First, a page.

Red Wine Chili

Red Wine ChiliJacques Pepin got me thinking: how many recipes does one person commit to memory in their lifetime? The question doesn’t suggest a one-size-fits-all answer but maybe you’re already beginning to rattle off recipe names or tick fingers doing a lap on the mental treadmill of memory.

The only time we ever stirred a pot of slow-cooked chili in my childhood home aligned with ominous clouds darkening the sky above as rain lashed the ground outside. It became almost a Pavlovian response: when the rain came, so did my craving for chili. In Texas, one of the important details of the chili-eating experience involves the curlicue corn chip known as the Frito. I can’t recall really ever wanting those chips outside of providing a nuance of crunch to the duet of chili-spiced ground beef and beans with its volcanic rupture of melted cheddar cheese.

Taste memories form us into the eaters we are. We may not pledge allegiance to the flavors of our childhood once we become adults, but their imprint can catapult us quickly back to a place in our past, faster than we might be able to conjure them up without the olfactory and taste bud assistance.

It’s not that we eat chili often now at home at all. I can count only two occurrences we’ve pulled together a pot this year and perhaps not coincidentally they’ve coincided with the arrival of rain. But, there’s something about taking what is known and teasing it out—seeing how far the boundaries extend before it no longer looks or acts or tastes like its initial point of departure. Would it be accurate to suggest we are all adaptations of our former selves, much like the chili recipe of now can be credited back to the flavors that formed in our taste bank many years ago?

For Christmas Eve last year, part of our family congregated around a table in a dimly lit restaurant in the wine country. We would cloister around the massive paella pan the next day preparing and waiting to dig up the crusty bits of rice still clinging and etched into the bottom of the pan of what had become tradition. But, this evening, we huddled in elegant Dry Creek Kitchen, playing the part of happy family, unfettered by a fissure whose full impact is still deeply felt a year later. I ordered the tasting menu and marveled at the soft poached egg melting into the housemade ricotta paired with spiced warm brioche and red currant vinaigrette. This led to second course of spiral cut ham salting roasted butternut squash risotto with a peppery pop of arugula and sweet maple glacage. By the main course of Pop’s Prime Rib Wellington, we had all pretty much pled mercy and requested to-go boxes.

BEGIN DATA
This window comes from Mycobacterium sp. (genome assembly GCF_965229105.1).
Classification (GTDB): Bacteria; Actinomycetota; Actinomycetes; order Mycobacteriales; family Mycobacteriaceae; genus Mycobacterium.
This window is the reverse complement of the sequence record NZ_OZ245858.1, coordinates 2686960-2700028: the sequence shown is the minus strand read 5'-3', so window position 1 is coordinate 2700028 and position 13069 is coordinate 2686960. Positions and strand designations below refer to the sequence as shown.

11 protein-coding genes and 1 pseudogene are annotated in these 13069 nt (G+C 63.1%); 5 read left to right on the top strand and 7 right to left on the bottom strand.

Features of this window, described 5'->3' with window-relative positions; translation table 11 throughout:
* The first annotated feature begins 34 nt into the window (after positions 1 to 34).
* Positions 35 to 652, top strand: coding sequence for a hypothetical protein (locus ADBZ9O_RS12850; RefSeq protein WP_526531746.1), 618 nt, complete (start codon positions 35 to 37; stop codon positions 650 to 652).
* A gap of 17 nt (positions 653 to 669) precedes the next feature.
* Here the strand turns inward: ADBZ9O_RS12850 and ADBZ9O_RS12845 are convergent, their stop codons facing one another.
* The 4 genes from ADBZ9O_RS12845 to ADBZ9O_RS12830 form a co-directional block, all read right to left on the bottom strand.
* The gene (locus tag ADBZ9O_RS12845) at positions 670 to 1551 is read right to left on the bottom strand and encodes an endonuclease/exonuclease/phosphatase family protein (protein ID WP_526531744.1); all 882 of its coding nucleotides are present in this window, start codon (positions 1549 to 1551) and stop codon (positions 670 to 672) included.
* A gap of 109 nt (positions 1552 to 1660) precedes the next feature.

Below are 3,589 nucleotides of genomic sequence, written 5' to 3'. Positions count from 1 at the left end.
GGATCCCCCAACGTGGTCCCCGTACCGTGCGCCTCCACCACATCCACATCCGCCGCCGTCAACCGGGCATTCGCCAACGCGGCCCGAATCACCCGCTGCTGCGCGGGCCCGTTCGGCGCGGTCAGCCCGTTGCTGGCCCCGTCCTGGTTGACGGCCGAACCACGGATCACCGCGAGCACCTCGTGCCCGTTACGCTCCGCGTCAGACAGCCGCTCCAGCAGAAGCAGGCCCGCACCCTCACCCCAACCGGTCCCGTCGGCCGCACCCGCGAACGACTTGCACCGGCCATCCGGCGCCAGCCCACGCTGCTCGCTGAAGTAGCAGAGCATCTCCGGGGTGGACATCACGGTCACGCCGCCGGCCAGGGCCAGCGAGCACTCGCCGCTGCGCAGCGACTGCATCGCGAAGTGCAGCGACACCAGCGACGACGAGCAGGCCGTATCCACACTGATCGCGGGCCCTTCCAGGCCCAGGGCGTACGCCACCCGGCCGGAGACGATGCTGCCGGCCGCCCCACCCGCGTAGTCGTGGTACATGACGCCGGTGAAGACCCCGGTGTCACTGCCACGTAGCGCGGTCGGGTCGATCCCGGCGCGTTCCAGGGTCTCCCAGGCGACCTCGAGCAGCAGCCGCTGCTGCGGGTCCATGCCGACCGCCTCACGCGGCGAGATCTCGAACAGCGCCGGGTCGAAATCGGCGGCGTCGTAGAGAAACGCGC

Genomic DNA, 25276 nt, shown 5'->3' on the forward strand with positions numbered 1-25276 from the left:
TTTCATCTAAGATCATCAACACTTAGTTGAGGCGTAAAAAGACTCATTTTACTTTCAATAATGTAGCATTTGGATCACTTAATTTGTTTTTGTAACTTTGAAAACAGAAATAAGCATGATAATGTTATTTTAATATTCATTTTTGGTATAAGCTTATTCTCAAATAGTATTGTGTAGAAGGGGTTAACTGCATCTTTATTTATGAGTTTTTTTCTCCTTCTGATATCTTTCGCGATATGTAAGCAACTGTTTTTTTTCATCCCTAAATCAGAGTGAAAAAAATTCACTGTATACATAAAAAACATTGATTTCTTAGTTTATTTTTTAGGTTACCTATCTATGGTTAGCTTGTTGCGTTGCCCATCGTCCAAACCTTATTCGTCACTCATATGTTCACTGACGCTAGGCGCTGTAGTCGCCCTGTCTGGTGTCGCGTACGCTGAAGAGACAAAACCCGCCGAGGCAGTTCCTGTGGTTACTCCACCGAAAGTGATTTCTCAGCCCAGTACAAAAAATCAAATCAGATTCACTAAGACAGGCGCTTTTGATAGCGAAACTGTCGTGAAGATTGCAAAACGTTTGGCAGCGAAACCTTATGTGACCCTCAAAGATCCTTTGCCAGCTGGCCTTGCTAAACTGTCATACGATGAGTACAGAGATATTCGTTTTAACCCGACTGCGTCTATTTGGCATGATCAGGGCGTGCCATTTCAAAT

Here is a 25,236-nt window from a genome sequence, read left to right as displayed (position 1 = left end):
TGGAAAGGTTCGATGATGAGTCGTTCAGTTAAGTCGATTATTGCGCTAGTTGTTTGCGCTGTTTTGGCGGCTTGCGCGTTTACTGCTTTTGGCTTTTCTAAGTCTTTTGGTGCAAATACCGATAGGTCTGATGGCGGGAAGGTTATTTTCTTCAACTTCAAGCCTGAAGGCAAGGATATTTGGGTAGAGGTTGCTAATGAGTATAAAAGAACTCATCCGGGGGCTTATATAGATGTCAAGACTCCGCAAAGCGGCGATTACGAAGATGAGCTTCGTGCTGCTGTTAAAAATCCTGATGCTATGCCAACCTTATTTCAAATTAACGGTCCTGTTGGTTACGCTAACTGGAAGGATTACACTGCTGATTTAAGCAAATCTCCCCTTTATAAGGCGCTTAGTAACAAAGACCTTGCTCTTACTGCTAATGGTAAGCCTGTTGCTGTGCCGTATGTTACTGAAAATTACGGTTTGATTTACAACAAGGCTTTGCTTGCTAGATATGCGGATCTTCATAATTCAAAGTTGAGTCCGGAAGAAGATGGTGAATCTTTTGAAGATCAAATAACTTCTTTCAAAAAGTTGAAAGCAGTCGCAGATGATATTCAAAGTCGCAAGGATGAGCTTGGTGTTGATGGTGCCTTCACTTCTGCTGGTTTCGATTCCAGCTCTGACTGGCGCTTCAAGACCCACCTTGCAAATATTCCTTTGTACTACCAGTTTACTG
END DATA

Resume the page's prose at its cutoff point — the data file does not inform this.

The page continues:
Red Wine Chili

Two days later, we fished out the leftover prime rib steaks, considering how we might present them anew for dinner. A decent bottle of red table wine sat on the counter and one thing led to another. The flavors formed into a Spanish and Sonoma-inspired red wine chili with chunks of steak. We sat around steaming bowls that night as the savory aroma wafted up from our spoons. Through the disparate odds and ends leftover from the grand celebrations, we had created something unexpected and good.

The holidays can be tricky to navigate as they come fraught with expectation as much as ensuing excitement. They can bring to the surface leftover hurts of a misplaced comment or issues that we thought we had resolved and healed. Looking at leftover meat doesn’t usually inspire the kind of admiration of the original plate with its thoughtful garnish and presentation. But leftovers can teach us a lot about ourselves. They give us a second chance to make what was originally someone else’s creation, our own. It’s not easy forgiving small grievances that can compound into one ball of recollection. But the thing with holidays is they too are an attempt at second chances—every year we get an opportunity to try again and learn better how to celebrate life with each other.